COLOMBO - Sri Lanka is in for some hard
bargaining when it negotiates a new aid pact in
2013 with the European Union, which withdrew a key
trade concession two years ago over this country’s
Bernard Savage, head
of the EU delegation to Sri Lanka and the
Maldives, says political differences do not affect
trade. "There are
no specific irritants [at the
moment] and I would like to stress that in the
normal run of affairs political differences do not
Savage told IPS in an
interview that the issue of withdrawal of EU trade
concessions was a specific case. "But, if you look
at the broad spectrum of trade relations ... that
was not affected by short-term considerations."
However, human-rights lawyer J C Weliamuna
believes that trade and aid are invariably linked
to human-rights and corruption - two sectors where
Sri Lanka has been asked to show tangible
"What is promised on paper [by
the government] is exactly the opposite of what is
implemented on the ground," the lawyer, a board
member of Transparency International, told IPS.
The EU is among Sri Lanka's largest
providers of development assistance, supporting in
the 2007-13 period projects dealing with water and
sanitation, housing, income generation,
infrastructure, schools, health facilities, food
security and others.
"The level of
assistance for the next program - 2013 to 2020 -
will be more or less the same. It won't decrease,"
Sri Lanka had won generous
tax concessions under the Generalised System of
Preferences Plus (GSP+) for the July 2005 - August
2010, but this facility was withdrawn over
unaddressed human-rights concerns.
investigations had found "shortcomings in respect
of Sri Lanka's implementation of three United
Nations human rights conventions - the
International Covenant on Civil and Political
Rights, the Convention against Torture and the
Convention on the Rights of the Child."
However, it was widely understood that the
concessions were withdrawn owing to Sri Lanka's
failure to address alleged war crimes during the
last stages of the country's ethnic conflict.
The impact of lost EU concessions is now
being felt, with garments exports to Europe
dropping by 15-20% in the five months up to May,
said Rohan Abeykoon, chairman of the Sri Lanka
Apparel Exporters Association. Garments, Sri
Lanka's biggest export item, account for more than
50% of exports to Europe.
"It's not the
job losses that we are worried about because there
is demand for labor, but lost contracts are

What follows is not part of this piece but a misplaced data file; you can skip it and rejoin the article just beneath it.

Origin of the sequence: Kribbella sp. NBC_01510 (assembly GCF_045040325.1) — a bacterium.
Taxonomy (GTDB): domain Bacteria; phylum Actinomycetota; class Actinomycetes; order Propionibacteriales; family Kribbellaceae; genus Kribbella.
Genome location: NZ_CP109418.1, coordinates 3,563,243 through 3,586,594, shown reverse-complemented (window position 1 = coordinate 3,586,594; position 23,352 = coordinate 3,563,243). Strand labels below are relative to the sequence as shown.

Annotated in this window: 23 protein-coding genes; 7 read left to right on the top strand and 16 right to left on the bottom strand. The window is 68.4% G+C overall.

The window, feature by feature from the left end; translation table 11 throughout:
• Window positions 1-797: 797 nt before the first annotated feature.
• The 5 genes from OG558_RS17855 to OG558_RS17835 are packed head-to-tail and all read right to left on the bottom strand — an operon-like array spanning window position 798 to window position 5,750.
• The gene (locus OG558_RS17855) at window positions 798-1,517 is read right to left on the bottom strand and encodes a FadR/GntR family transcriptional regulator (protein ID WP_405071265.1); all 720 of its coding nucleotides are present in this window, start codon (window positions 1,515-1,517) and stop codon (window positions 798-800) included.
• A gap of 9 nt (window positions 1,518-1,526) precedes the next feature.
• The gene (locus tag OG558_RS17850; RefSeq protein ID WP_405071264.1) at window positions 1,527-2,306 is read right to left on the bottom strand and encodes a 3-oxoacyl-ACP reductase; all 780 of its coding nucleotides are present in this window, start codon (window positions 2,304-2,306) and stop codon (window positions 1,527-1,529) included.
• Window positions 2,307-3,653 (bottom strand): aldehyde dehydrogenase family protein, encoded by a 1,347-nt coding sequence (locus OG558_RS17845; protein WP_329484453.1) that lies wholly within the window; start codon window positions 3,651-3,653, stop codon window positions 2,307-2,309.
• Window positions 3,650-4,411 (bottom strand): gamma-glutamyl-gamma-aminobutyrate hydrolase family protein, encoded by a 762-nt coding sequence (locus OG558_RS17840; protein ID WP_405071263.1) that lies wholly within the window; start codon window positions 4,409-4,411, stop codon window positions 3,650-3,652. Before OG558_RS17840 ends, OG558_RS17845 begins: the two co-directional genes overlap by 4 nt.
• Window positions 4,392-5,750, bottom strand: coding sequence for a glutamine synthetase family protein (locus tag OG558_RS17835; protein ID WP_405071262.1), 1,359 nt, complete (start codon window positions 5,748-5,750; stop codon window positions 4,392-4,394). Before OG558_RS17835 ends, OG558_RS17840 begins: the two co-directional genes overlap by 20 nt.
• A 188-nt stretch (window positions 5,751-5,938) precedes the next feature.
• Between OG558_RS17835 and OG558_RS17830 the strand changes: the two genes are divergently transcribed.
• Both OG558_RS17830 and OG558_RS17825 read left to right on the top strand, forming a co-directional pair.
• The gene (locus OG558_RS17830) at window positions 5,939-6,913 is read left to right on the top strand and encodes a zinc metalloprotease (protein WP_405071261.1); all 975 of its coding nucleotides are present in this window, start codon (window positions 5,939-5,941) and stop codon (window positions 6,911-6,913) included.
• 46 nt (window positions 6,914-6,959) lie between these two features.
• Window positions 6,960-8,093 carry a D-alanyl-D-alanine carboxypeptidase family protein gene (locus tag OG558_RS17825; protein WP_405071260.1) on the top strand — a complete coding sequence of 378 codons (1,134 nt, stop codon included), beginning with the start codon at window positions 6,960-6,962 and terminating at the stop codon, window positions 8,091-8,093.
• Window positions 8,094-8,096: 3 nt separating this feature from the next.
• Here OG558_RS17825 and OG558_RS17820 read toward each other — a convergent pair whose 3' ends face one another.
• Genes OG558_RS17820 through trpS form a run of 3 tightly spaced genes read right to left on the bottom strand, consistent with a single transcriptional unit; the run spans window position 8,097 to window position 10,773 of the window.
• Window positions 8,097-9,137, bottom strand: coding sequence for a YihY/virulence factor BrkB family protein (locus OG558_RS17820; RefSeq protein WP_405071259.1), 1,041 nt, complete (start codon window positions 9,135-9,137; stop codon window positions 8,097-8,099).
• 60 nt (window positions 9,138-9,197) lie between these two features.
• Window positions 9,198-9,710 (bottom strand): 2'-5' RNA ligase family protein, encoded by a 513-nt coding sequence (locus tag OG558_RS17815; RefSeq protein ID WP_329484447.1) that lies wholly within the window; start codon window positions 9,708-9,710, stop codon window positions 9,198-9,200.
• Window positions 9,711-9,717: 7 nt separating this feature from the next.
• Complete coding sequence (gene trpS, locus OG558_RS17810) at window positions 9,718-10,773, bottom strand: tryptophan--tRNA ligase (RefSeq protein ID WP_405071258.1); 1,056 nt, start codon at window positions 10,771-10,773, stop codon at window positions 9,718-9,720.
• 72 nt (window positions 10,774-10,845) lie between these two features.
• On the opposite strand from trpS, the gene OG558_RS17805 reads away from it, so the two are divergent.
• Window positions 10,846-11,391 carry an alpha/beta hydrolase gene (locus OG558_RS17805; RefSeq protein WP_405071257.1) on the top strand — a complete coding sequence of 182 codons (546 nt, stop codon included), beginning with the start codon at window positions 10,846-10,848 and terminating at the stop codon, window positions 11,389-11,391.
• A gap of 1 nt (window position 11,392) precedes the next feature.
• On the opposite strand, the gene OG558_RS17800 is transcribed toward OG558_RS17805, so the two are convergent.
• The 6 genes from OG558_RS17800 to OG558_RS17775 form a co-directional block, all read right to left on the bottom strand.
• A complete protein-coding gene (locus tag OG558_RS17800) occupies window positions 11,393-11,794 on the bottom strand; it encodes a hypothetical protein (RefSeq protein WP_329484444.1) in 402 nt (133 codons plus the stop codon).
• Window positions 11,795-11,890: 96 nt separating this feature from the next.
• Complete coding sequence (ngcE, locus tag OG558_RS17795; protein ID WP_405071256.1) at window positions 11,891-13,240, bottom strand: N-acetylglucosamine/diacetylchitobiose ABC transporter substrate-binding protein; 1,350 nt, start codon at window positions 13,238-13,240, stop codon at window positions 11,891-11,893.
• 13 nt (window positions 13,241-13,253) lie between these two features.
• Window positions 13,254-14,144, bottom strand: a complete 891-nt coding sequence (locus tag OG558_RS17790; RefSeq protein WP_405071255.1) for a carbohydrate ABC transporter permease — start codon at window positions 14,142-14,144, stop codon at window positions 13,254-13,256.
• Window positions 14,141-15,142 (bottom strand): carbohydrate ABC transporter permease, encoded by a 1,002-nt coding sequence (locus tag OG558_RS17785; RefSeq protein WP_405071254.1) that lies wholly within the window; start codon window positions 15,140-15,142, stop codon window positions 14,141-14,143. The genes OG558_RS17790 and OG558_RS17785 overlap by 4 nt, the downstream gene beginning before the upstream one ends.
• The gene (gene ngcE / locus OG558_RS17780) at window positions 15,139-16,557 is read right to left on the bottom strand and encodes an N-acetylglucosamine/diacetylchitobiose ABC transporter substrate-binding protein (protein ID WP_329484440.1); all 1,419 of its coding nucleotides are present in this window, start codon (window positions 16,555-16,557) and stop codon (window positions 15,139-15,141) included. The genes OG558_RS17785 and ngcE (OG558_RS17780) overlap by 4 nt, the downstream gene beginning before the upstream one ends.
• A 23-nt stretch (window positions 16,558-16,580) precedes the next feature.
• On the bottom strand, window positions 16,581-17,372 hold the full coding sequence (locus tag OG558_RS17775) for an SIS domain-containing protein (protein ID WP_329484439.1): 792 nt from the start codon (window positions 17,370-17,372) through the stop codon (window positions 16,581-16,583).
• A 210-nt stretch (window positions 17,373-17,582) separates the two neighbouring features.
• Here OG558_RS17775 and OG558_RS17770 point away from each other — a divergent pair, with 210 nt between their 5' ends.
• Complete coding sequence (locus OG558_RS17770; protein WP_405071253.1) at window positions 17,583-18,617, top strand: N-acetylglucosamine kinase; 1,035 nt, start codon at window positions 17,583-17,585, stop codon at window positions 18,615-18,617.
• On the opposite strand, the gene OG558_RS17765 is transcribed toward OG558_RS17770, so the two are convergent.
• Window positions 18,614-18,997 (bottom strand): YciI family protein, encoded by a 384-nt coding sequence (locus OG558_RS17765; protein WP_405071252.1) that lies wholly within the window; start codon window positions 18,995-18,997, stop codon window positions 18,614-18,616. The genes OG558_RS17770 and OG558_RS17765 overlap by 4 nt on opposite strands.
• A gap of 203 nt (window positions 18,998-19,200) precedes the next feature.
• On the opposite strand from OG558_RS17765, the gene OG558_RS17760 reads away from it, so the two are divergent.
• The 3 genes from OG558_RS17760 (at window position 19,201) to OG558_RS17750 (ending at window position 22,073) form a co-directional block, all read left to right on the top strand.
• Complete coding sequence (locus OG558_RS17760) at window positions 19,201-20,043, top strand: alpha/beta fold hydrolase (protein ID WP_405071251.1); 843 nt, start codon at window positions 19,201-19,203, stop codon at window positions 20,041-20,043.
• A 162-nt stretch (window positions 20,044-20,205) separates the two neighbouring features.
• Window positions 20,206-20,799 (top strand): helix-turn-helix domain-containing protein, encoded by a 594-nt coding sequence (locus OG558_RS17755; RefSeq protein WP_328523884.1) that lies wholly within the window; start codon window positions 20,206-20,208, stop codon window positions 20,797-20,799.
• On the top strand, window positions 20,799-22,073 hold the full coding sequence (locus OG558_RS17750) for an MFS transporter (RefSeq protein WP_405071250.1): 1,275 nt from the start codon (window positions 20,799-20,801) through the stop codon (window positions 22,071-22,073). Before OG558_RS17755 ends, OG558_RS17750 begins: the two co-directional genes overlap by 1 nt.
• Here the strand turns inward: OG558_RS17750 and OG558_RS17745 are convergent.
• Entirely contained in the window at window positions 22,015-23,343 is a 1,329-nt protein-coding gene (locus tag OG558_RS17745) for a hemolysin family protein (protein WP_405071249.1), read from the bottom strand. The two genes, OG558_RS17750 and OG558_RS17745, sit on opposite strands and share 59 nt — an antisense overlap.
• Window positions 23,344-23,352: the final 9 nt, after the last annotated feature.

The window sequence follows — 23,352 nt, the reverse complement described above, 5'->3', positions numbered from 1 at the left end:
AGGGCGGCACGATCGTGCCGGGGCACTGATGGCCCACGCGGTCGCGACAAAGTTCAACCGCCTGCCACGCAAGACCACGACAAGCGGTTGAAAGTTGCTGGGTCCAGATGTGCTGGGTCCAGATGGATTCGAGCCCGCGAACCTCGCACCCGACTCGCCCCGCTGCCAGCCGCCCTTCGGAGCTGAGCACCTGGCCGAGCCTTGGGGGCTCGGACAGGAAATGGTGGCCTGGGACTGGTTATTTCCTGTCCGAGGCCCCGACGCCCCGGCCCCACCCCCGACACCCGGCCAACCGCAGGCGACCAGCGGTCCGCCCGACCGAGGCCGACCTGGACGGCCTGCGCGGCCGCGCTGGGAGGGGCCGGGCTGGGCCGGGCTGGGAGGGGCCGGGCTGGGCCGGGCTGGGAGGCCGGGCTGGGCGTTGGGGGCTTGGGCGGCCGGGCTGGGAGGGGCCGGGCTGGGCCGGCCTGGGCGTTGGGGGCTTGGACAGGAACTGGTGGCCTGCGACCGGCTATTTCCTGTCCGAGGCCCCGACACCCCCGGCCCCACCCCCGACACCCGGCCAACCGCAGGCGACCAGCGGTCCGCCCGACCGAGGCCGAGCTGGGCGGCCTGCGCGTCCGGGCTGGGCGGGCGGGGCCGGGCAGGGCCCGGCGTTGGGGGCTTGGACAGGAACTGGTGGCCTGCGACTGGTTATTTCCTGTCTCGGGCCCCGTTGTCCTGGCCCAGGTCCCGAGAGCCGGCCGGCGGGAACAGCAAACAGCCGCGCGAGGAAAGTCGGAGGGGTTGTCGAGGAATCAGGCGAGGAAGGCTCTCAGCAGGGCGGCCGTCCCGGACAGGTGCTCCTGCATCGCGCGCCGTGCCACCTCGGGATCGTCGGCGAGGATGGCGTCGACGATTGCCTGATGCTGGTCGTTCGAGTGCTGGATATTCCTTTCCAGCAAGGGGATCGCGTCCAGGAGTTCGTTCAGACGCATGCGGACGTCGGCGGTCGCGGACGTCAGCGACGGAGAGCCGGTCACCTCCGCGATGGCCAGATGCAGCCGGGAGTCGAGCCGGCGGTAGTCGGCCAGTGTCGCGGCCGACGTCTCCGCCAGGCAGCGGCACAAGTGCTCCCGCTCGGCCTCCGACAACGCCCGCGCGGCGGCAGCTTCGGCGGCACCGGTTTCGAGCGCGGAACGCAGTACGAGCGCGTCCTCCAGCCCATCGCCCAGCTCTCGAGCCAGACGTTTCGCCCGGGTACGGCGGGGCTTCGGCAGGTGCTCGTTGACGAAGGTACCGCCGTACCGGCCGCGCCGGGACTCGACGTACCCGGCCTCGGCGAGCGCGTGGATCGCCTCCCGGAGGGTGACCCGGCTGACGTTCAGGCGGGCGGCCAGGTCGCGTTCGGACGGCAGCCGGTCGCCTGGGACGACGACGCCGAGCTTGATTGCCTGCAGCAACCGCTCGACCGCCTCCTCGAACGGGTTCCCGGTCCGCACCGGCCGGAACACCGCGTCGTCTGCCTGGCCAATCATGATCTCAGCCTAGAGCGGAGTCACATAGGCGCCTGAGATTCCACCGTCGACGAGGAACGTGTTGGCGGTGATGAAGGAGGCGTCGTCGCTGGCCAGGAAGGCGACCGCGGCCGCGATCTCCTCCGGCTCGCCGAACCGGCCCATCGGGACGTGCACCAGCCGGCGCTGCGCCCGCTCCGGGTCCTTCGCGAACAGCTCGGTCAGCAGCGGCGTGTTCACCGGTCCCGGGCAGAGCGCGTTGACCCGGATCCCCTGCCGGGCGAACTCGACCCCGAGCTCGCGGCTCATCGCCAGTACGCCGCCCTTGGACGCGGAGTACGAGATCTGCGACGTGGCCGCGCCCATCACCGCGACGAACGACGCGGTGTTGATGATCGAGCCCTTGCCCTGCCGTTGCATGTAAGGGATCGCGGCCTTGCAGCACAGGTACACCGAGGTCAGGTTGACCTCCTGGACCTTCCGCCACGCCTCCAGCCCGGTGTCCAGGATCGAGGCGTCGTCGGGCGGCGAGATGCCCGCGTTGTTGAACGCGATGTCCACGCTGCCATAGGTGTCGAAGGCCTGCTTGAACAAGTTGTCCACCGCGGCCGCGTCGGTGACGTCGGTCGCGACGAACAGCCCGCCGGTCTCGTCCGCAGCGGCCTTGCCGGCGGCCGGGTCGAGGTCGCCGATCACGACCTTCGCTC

affecting small and medium-sized businesses,"
Abeykoon said. "Local companies are losing out
while those with multinational connections will
shift production elsewhere."
IPS that he has urged the government to reapply
for the facility, though there is no sign of that
happening yet. "With regard to GSP + we have had
no request from the government for a new
facility," Savage confirmed.
are also backing the call for a revival of the
concessions. Palitha Athukorala, president of the
Progress Union of Sri Lankan Apparel Workers, said
the government seems unconcerned and has made no
attempt to apply for GSP +.
[government] should ask for it. We are badly
affected, as small factories are closing and
workers are losing jobs," Athukorala told IPS.
Padmini Weerasuriya, coordinator of the
Women's Center, a non-government organization
active in the country's free trade zones, says
there are no job losses owing to the loss of GSP +
concessions, though this may change.
members [workers] have reported a drop in orders
which then affects other incentives outside the
monthly wage," she said. Unions have already been
campaigning for decent living wages.
the political front, Sri Lanka this month did a
major about-turn to invite the UN Human Rights
Council to visit the country to review the
human-rights situation. Earlier, Sri Lanka had
even refused entry to a EU team examining Sri
Lanka's application for a renewal of GSP+
The government has prepared an
action plan on human rights and sent it to Geneva,
five months after the UN passed a United
States-backed resolution urging Sri Lanka to
address alleged human rights abuses.
March UN motion had called on Colombo to address
violations of international humanitarian law;
implement the recommendations of a local
commission that probed the conflict; and encourage
the UN Human Rights office to offer Sri Lanka
advice and assistance and the government to accept
Sri Lankan President Mahinda
Rajapaksa has repeatedly denied claims of
large-scale civilian casualties during the last
stages of the battle against Tamil separatist
rebels that ended in May 2009.
relations with the West have forced the government
to rely on allies in the neighborhood like China,
Iran, Libya and India for war-related and
pressure and the March UN resolution - which was
backed by India - has forced Sri Lanka to make
conciliatory gestures to the West.
respected Sunday Times newspaper said on August 5
that the government's decision to implement the
full UN resolution and allow a UN team to visit
the country would pave the way for a long-standing
visit by UN Commissioner for Human Rights, Navi
Pillay, considered a vocal critic.
Weliamuna said issues in which the
international community is concerned - human
rights, declining rule of law, growing impunity
and corruption - are relevant. "The government
knows it cannot continue in this manner and is
trying to convince the world that it has changed,"
Abeykoon says the devaluation of
the US dollar in May, which pushed the rupee up to
130 per dollar, against 110 in February, has
helped the garment industry. "If not, our exports
[to the EU] would have worsened."
Savage, the GSP + is a "closed chapter", using a
phrase borrowed from Sri Lanka's external affairs
minister Gamini Lakshman Peiris. "The fact is GSP+
was withdrawn and Sri Lanka has not reapplied. We
need to move on," Savage said.